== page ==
Generation of PITRM1-knockout human iPSCs
The control iPSCs (from a female non-affected control donor, 80 years) used in this study were previously generated and characterized . All cells used in the study were derived from patients who had signed an informed consent approved by the Ethics Committee of the Medical Faculty and the University Hospital Tübingen. iPSCs were kept in culture in hESC medium . SgRNAs targeting exon 3 and exon 4 of the PITRM1 gene were designed using CRISPR Guide Design Tools (former www.crispr.mit.edu) and purchased from Metabion International AG (exon 3 top AGGAGCCAGGTATTTACACC, exon 3 bottom GGTGTAAATACCTGGCTCCT, exon 4 top TTGAGCATACCGTCCTTTGT, exon 4 bottom ACAAAGGACGGTATGCTCAA). SgRNAs were cloned into the pSpCas9(BB)-2A-Puro plasmid containing the sgRNA scaffold and puromycine-resistance under the U6 promoter (Addgene plasmid #48139). Colonies that successfully integrated sgRNA into the backbone plasmid were screened and confirmed by Sanger sequencing using the U6 promoter region primer. SgRNA/Cas9 plasmid was delivered into cells using the Nucleofector Amaxa system (Lonza Biosciences, NC, USA). In brief, iPS cells were dissociated with Accutase (Sigma-Aldrich, MO, USA) and 106 iPSCs were nucleofected with 6 µg of each sgRNA plasmid. The cells were then replated on MEF cells in hESC medium, without P/S, supplemented with 10 µM ROCK Inhibitor Y-27632 2 HCl. After recovery, cells were replated at a density of 500 cells/cm2 for single-cell subcloning. After recovery, iPSCs were clonally expanded and the genomic deletion was assessed by PCR and Sanger sequencing (exon 3 Fw TTCAGGCAGAAAAGCCAGTT, exon 4 Rv ACTGAATTCCAGTGGGTGTGC). The analysis of possible off-target effects was performed using CRISPR Design Tools. Sequencing primers for off-target effects: (5′–3′): PPIL2 NM_148175 Fw CCTCATGCCCTGCTTGACTC, Rv CAGGGAGCACTGTCCCAATTT; NR1D1 NM_021724 Fw CAAACGAGCACACACCACAG, Rv GCTGCCCCCTTGTACAGAAT; KDEL2 NM_001100603 Fw TTGGTGGTGGTTATGCCTCA, Rv ACCACCAGAAACTCCACTCG; FAM120A NM_014612Fw TCCTGCGGTTCTTGTCCTCTA, Rv GCATGAATGTGTCTTCTCTGGC; TTLL2 NM_031949 Fw GTGGGAGGCTGTGTGGTATT, Rv TCAAGTCCCTACCTGTGCCA; SUCO NM_014283 Fw AATCTGGTACTATTCCGATAGCCAA, Rv CCATTCAAACAGGACACTGCTG.
Cortical neuronal differentiation
For the induction of cortical neurons, we used an embryoid body (EB)-based differentiation protocol, with minor modifications . iPSC colonies were manually chosen and grown for 4 d in EB media (20% KO serum replacement in DMEM/F12 medium, 1% NEAA, 1% P/S). On day 5, EBs were plated onto a Matrigel-coated (Corning, NY, USA) plate and grown for 4 more days in N2B27 media (DMEM/F12, 1× N2, 1× B27-RA, 1% NEAA, 1% P/S, 20 ng/mL bFGF). For the first 8 differentiation days, the cells were grown in the presence of 10 μM SB431542 (Ascent Scientific, UK) and 2.5 μM dorsomorphin (Sigma-Aldrich, MO, USA). After 8 days, neural rosettes were lifted with dispase, replated onto a matrigel-coated plate, and grown in N2B27 media. Secondary or tertiary rosettes were manually dissected to purify neural progenitor cells (NPCs). For cortical differentiation, NPCs were dissociated with Accutase and seeded at a density of 1000 cells per mm2 on matrigel-coated plates in a neuronal differentiation medium consisting of DMEM/F12,1× Glutamax, 1× N2, 1× B27-RA, 20 ng/mL BDNF (Peprotech, NJ, USA), 20 ng/mL GDNF, 1 mM dibutyryl-cyclic AMP (Sigma-Aldrich, MO, USA), and 200 nM ascorbic acid (Sigma-Aldrich, MO, USA). The medium was replaced every other day.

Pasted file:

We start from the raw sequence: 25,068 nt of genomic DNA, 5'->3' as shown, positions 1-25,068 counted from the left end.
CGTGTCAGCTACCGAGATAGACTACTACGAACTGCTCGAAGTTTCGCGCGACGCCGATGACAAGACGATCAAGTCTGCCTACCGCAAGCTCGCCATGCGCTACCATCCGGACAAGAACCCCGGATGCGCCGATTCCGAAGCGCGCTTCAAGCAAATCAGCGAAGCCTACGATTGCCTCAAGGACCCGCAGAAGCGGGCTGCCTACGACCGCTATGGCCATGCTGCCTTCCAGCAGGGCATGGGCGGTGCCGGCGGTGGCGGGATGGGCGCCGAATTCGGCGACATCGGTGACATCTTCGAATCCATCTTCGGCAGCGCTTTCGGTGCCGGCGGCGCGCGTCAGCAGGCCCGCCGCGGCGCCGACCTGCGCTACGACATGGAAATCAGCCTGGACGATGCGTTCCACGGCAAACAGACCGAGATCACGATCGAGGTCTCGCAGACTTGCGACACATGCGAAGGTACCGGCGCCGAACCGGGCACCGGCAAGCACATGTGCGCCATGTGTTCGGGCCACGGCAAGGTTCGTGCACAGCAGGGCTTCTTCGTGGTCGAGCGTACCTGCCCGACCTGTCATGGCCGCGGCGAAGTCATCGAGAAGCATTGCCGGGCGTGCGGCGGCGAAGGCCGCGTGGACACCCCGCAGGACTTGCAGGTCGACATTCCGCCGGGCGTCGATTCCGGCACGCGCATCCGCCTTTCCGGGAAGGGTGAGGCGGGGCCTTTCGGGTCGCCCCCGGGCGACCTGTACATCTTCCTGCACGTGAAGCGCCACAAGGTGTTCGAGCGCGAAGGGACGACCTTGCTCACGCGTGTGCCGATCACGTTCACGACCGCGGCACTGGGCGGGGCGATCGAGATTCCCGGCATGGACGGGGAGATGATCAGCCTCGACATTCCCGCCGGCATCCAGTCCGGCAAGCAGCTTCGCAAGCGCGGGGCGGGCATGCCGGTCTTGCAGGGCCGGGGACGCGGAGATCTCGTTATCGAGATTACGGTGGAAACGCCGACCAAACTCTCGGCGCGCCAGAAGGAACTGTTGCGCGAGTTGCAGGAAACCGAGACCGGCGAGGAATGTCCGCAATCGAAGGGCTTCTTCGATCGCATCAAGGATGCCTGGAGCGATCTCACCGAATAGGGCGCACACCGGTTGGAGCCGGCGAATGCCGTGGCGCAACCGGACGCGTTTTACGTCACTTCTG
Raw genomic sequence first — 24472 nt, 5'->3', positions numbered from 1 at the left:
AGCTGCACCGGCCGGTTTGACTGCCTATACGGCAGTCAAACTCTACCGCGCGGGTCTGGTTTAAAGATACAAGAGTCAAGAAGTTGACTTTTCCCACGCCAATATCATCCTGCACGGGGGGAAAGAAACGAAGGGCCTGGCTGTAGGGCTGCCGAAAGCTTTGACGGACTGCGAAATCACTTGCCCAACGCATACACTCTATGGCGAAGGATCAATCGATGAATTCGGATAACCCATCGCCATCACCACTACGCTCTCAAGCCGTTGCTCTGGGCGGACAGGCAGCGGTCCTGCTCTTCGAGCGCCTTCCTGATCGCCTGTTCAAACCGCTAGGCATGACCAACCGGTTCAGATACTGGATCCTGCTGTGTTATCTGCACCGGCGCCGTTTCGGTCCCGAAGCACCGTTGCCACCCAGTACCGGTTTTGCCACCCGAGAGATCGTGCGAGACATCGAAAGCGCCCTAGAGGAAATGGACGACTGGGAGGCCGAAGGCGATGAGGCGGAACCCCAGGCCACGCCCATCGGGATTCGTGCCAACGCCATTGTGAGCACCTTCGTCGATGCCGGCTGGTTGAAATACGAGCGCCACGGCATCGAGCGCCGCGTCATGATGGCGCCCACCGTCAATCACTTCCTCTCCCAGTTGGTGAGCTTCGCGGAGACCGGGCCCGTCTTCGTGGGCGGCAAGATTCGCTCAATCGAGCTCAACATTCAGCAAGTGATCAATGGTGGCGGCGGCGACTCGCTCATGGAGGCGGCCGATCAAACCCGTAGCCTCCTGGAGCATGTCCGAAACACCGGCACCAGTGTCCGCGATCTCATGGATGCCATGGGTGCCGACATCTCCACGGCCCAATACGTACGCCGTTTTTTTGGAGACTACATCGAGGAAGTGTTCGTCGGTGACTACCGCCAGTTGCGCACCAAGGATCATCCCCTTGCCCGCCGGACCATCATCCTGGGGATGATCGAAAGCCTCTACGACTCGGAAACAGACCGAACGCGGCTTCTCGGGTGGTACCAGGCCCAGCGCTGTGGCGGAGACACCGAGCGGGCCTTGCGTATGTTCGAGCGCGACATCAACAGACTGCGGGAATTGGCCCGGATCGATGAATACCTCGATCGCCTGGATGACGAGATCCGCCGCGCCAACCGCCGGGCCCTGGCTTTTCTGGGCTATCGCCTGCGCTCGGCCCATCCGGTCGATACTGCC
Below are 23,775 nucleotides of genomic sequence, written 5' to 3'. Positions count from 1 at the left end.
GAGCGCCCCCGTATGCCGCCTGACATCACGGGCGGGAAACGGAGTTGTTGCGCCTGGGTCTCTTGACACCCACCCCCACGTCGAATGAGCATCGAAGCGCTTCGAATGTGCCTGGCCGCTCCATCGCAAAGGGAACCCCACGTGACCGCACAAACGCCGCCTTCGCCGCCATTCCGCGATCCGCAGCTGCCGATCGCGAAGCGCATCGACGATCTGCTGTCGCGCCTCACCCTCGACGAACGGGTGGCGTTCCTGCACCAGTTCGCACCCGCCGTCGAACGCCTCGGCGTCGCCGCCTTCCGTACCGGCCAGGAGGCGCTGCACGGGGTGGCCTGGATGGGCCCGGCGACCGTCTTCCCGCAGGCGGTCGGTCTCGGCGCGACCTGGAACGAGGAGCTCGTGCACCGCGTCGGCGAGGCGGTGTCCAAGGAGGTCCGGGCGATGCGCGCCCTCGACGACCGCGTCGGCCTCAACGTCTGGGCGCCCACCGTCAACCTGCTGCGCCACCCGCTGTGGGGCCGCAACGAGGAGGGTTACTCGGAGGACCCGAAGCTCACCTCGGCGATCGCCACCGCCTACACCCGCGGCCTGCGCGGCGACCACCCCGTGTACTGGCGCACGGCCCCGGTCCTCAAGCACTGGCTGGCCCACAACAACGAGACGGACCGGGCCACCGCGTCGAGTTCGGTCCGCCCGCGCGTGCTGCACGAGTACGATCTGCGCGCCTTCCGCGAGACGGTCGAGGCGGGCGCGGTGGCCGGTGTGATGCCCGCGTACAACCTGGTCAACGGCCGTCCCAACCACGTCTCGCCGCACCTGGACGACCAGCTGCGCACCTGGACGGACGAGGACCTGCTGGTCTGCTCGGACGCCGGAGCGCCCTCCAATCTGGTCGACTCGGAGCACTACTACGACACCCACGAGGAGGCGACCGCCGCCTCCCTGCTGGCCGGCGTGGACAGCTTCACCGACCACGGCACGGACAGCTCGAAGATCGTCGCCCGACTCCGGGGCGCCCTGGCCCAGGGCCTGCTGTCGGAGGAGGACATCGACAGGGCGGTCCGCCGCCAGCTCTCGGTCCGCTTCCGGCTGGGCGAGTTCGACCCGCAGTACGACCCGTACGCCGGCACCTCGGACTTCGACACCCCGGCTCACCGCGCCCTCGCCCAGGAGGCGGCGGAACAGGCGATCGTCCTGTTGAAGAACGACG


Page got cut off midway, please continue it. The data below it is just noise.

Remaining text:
Cerebral organoids culture and immunohistochemistry
Cerebral organoids were generated and maintained using the protocol described by Lancaster et al. . Where indicated, cerebral organoids were treated with 500 nM ISRIB or 500 μM nicotinamide mononucleotide (NMN) (both from Sigma-Aldrich, MO, USA) daily, from DIV 20 to DIV 50 or from DIV 45 to DIV 50, respectively. For immunostaining, organoids were washed with PBS, fixed in 4% PFA for 15 min and then equilibrated in 30% sucrose in PBS overnight at 4 °C. The next day, the organoids were embedded in blocks with a mixture of 10% sucrose/7.5% gelatin, snap-frozen, and kept at −80 °C until cryosections were prepared using a Leica CM 1900 instrument (Leica, Germany) with a 20-μm thickness. Sections were then permeabilized and blocked with 10% normal goat serum in PBS in 0.5% Triton X-100. Primary antibody incubations were performed at 4 °C overnight, followed by three 10-min washes in PBS and staining with Alexa Fluor secondary antibodies (1:1000, Invitrogen, MA, USA) at the room temperature for 1 h. Primary antibodies included rat anti-CTIP2 (1:500, Abcam #ab18465, UK), rabbit anti-TBR1 (1:500, Abcam ab31940, UK), mouse anti-β-III-tubulin (1:1000, BioLegend, CA, USA. Previously Covance #PRB-435P), chicken anti-MAP2 (1:3000, BioLegend #PCK-554P, CA, USA), mouse anti phospho-tau AT8 (Ser202, Thr205) (1:1000, Invitrogen #MN1020, MA, USA), mouse anti-APP (1:500, Santa Cruz Biotechnology #sc53822, TX, USA), mouse anti-ubiquitin (1:100, Merck #MAB1510, NJ, USA), rabbit anti-cleaved caspase-3 (1:500, Cell Signaling Technology #9664T, MA, USA), and Phalloidin-iFluor 594 Reagent (1:1000, Abcam #ab176757, UK). Sections were stained with 10 μM thioflavin-T (Sigma-Aldrich #T3516, MO, USA) or 10 μM BTA-1 (Sigma-Aldrich #B9934, MO, USA) for 30 min at the room temperature and washed three times in PBS. Images were acquired using a Leica TCS SP8 confocal microscope (Leica, Germany) equipped with a 63 × /1.4 numerical aperture oil-immersion objective. For each condition, 10–15 images were acquired from at least five organoids from three independent experiments (cultures). For quantification of tau/p-tau, APP, and ubiquitin immunoreactivity, the mean fluorescence intensity of the whole field was measured using Image J. Quantification of cleaved caspase-3-positive neurons was performed using Fiji distribution of ImageJ from confocal z-stacks (the number of cleaved caspase-3-positive cell was normalized on total number of β-TUBIII/DAPI positive cells from the whole field). For analyses of amyloid-like plaque size, the measurement of the particle area was performed using the ImageJ “threshold/analyze particle” plugin.